Poul­try Peo­ple

Sculp­tor Small Carter has loved chick­ens since child­hood. She tells Jeremy Hob­son about her poul­try pas­sion and her (mainly) wooden art­works

Your Chickens - - Contents -

Sculp­tor Small Carter

How did you be­come in­ter­ested in the idea of chicken keep­ing and what birds do you have now? It was my par­ents who sparked my love of chicken keep­ing. They kept chick­ens when I was grow­ing up. We had a cock­erel called Siegfried and a se­lec­tion of hens. They were very free range and there was al­ways a suc­ces­sion of chicks on the go.

When my hus­band, Deej, and I moved into this house 15 years ago we ac­quired two young chicks and called them Jill and Richard af­ter our friends who gave them to us. Jill was won­der­ful and lived for many years and raised lots of chicks. Richard was slightly less pleas­ant and took his role of pro­tect­ing his ladies very se­ri­ously. (Even­tu­ally we do­nated him to some friends who were look­ing for a cock­erel to guard their hens).

Af­ter them we kept Dork­ings, Marans and Light Sus­sex, a few ban­tams and some War­rens. We tried rear­ing some ta­ble birds once which, al­though it worked quite well, I think is best left to the ex­perts. When it came to it, nei­ther of us wanted to do the deed.

Our lat­est ladies are res­cue hens who came from the Bri­tish Hen Wel­fare Trust. They ar­rived very shy and a bit unloved, but have now blos­somed into five full feath­ered busy­bod­ies.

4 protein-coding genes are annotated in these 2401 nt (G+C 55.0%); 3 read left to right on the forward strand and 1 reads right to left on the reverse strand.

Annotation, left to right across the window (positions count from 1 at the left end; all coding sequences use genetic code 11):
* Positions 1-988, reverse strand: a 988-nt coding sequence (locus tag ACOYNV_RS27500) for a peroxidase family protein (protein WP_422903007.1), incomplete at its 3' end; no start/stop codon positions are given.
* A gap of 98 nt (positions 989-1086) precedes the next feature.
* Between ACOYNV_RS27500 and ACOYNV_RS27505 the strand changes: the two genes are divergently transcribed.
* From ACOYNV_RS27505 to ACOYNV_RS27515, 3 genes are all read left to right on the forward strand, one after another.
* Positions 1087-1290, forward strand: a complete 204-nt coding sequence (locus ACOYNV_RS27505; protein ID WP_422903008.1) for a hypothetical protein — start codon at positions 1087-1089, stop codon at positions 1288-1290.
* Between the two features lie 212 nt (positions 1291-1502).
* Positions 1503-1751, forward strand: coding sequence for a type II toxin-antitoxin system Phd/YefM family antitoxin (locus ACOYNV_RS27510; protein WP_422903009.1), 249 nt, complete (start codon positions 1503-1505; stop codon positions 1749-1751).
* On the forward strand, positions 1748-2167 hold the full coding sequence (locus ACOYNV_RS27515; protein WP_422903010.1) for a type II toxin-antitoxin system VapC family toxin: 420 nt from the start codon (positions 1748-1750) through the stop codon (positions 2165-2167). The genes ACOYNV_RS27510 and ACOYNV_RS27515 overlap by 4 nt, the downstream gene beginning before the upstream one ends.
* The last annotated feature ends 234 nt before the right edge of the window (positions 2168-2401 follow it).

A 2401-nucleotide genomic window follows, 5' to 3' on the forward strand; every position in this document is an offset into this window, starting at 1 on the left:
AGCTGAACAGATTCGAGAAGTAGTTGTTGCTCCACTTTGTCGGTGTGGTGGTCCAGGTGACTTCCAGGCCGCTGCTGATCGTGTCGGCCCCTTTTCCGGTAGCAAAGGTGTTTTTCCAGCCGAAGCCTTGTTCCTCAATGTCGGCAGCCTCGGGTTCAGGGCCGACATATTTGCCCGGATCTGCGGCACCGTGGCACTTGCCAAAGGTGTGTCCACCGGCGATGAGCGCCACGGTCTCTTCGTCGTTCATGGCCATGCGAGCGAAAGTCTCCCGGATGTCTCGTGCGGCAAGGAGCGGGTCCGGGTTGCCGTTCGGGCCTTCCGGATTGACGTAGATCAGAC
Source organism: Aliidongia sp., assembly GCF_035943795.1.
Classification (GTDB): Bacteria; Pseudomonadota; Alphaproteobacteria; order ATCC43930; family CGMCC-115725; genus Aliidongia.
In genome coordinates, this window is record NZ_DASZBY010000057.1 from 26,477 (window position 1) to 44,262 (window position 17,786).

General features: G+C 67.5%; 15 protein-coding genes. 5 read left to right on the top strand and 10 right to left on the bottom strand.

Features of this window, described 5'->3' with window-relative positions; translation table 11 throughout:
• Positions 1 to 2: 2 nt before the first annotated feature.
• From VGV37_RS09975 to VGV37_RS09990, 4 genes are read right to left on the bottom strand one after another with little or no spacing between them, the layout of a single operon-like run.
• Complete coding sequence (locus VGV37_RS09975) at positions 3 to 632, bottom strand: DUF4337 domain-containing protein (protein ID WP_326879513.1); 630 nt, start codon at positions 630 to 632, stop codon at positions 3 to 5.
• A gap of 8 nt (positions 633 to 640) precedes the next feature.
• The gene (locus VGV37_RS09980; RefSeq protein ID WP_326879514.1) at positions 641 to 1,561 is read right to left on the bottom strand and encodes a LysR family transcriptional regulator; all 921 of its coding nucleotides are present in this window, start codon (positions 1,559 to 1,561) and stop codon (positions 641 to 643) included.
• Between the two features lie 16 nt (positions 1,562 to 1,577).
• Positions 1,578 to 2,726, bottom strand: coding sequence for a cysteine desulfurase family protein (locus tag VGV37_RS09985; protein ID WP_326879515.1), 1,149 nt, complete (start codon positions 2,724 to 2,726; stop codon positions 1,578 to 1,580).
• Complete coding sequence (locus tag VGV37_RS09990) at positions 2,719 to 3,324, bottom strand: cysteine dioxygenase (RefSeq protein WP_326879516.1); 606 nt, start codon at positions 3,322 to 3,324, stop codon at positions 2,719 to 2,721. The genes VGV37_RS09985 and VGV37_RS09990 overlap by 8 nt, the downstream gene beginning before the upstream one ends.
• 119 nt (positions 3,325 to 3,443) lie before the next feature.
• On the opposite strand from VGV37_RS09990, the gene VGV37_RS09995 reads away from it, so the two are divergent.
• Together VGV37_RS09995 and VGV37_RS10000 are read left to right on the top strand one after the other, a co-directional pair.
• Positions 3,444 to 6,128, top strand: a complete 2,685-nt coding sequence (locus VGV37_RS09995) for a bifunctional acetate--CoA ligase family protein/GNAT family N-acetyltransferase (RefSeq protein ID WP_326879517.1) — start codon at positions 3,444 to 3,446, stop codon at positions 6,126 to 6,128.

What is it about chick­ens that you love so much? They are so in­cred­i­bly cheer­ful. Even when they are squab­bling over a de­li­cious treat they still seem to be hav­ing a won­der­ful time. They are con­stantly in­ter­ested in what­ever I’m do­ing. Even though they are free range dur­ing the day, they tend to hang around my work­shop most of the time, pok­ing their beaks around the cor­ner try­ing to see what I’m up to. They are busy and cu­ri­ous and seem to gen­uinely love peo­ple. I think we could all do with a bit of chicken per­spec­tive.

Your sculp­tures are quite unique. How would you de­scribe them? They are ba­si­cally wooden sculp­tures cre­ated from re­claimed and found ma­te­ri­als. Al­though I did art at col­lege for A level, my wood­work is self-taught (with a lot of help from Deej who also works with wood). It was find­ing a beau­ti­ful piece of wood which first gave me the idea of adding tiny sculp­tures. They have a look of drift­wood, but are mostly old oak branches. I love to dis­cover a re­ally beau­ti­ful one. My only re­quire­ment is that each piece has to be lovely enough to have on the wall on its own. They take on their own di­rec­tion. I love to see how they de­velop; the fluid form of the branches lend them­selves to a seas­cape, but moun­tains and wood­lands are also a theme. They vary in length: some are only about 50cm, but oth­ers go up to over 1m.

Have you ever cre­ated a sculp­ture that in­cludes one of more of your chick­ens as mod­els? I haven’t ever used a chicken as a model, but it’s a good idea. Tex­ture may be a prob­lem, but I did some pen­guins the other day made from con­crete and wire-wool which were quite ef­fec­tive. Per­haps I could do a mother hen and her chicks walk­ing along a branch.

To re­turn to chicken keep­ing, what do you know now that you wish you had known at the out­set? That a broody hen is de­ter­mined; if she re­ally wants to es­cape she will, no mat­ter how clever you think you have been in try­ing to keep her in.

Small’s work can be seen on her web­site: www.small­de­signs.co.uk; email: small­de­[email protected]­mail.com.

Small uses mainly old oak branches in her sculpt­ing IN­SET: Over the years, Small has kept Dork­ings, Marans and Light Sus­sex, a few ban­tams and some War­rens

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